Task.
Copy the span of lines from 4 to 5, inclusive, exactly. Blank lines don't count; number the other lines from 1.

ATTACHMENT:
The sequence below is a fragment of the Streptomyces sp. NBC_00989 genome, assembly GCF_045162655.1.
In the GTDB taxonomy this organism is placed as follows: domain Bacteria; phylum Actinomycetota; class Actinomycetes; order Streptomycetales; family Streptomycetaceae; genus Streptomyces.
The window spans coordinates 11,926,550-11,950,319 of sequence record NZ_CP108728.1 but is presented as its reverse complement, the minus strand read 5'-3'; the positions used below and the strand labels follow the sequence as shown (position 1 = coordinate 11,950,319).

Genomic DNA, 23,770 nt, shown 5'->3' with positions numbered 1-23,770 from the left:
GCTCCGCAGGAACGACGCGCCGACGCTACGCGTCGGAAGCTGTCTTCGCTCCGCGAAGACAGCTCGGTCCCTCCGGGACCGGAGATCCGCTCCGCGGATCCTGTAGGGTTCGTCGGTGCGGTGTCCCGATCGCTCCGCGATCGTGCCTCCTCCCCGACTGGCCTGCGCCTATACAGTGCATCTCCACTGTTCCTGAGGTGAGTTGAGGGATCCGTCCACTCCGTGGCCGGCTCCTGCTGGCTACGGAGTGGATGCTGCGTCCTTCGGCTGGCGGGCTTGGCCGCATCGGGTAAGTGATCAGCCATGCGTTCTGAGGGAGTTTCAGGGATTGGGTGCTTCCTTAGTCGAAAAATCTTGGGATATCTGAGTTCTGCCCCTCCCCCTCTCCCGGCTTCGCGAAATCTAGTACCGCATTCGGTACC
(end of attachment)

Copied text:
Genomic DNA, 23,770 nt, shown 5'->3' with positions numbered 1-23,770 from the left:
GCTCCGCAGGAACGACGCGCCGACGCTACGCGTCGGAAGCTGTCTTCGCTCCGCGAAGACAGCTCGGTCCCTCCGGGACCGGAGATCCGCTCCGCGGATCCTGTAGGGTTCGTCGGTGCGGTGTCCCGATCGCTCCGCGATCGTGCCTCCTCCCCGACTGGCCTGCGCCTATACAGTGCATCTCCACTGTTCCTGAGGTGAGTTGAGGGATCCGTCCACTCCGTGGCCGGCTCCTGCTGGCTACGGAGTGGATGCTGCGTCCTTCGGCTGGCGGGCTTGGCCGCATCGGGTAAGTGATCAGCCATGCGTTCTGAGGGAGTTTCAGGGATTGGGTGCTTCCTTAGTCGAAAAATCTTGGGATATCTGAGTTCTGCCCCTCCCCCTCTCCCGGCTTCGCGAAATCTAGTACCGCATTCGGTACC